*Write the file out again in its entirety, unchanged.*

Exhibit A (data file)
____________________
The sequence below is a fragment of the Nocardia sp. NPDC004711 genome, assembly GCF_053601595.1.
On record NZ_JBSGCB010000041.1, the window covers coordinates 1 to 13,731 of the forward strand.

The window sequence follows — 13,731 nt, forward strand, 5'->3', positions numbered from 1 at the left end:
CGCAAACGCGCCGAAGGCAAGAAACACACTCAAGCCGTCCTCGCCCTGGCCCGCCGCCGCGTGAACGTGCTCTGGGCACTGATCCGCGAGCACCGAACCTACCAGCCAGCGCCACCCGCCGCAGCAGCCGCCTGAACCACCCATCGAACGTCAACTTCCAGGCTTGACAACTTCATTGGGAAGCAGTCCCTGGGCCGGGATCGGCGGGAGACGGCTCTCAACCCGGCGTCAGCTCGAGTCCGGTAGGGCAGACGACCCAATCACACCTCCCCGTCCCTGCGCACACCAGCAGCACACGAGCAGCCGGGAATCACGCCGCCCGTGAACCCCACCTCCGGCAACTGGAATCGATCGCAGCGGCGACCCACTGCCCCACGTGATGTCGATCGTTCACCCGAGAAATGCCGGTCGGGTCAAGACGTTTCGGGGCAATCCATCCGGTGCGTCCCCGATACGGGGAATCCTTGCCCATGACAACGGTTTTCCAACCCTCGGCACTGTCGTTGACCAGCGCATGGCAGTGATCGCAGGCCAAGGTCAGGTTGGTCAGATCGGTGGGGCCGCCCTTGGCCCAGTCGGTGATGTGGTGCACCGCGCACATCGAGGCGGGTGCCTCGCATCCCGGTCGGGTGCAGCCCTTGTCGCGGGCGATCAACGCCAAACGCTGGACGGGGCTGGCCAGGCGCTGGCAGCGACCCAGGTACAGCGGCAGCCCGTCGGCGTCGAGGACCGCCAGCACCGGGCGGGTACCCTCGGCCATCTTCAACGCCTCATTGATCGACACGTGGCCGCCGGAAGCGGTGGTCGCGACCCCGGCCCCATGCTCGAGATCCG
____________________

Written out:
The sequence below is a fragment of the Nocardia sp. NPDC004711 genome, assembly GCF_053601595.1.
On record NZ_JBSGCB010000041.1, the window covers coordinates 1 to 13,731 of the forward strand.

The window sequence follows — 13,731 nt, forward strand, 5'->3', positions numbered from 1 at the left end:
CGCAAACGCGCCGAAGGCAAGAAACACACTCAAGCCGTCCTCGCCCTGGCCCGCCGCCGCGTGAACGTGCTCTGGGCACTGATCCGCGAGCACCGAACCTACCAGCCAGCGCCACCCGCCGCAGCAGCCGCCTGAACCACCCATCGAACGTCAACTTCCAGGCTTGACAACTTCATTGGGAAGCAGTCCCTGGGCCGGGATCGGCGGGAGACGGCTCTCAACCCGGCGTCAGCTCGAGTCCGGTAGGGCAGACGACCCAATCACACCTCCCCGTCCCTGCGCACACCAGCAGCACACGAGCAGCCGGGAATCACGCCGCCCGTGAACCCCACCTCCGGCAACTGGAATCGATCGCAGCGGCGACCCACTGCCCCACGTGATGTCGATCGTTCACCCGAGAAATGCCGGTCGGGTCAAGACGTTTCGGGGCAATCCATCCGGTGCGTCCCCGATACGGGGAATCCTTGCCCATGACAACGGTTTTCCAACCCTCGGCACTGTCGTTGACCAGCGCATGGCAGTGATCGCAGGCCAAGGTCAGGTTGGTCAGATCGGTGGGGCCGCCCTTGGCCCAGTCGGTGATGTGGTGCACCGCGCACATCGAGGCGGGTGCCTCGCATCCCGGTCGGGTGCAGCCCTTGTCGCGGGCGATCAACGCCAAACGCTGGACGGGGCTGGCCAGGCGCTGGCAGCGACCCAGGTACAGCGGCAGCCCGTCGGCGTCGAGGACCGCCAGCACCGGGCGGGTACCCTCGGCCATCTTCAACGCCTCATTGATCGACACGTGGCCGCCGGAAGCGGTGGTCGCGACCCCGGCCCCATGCTCGAGATCCG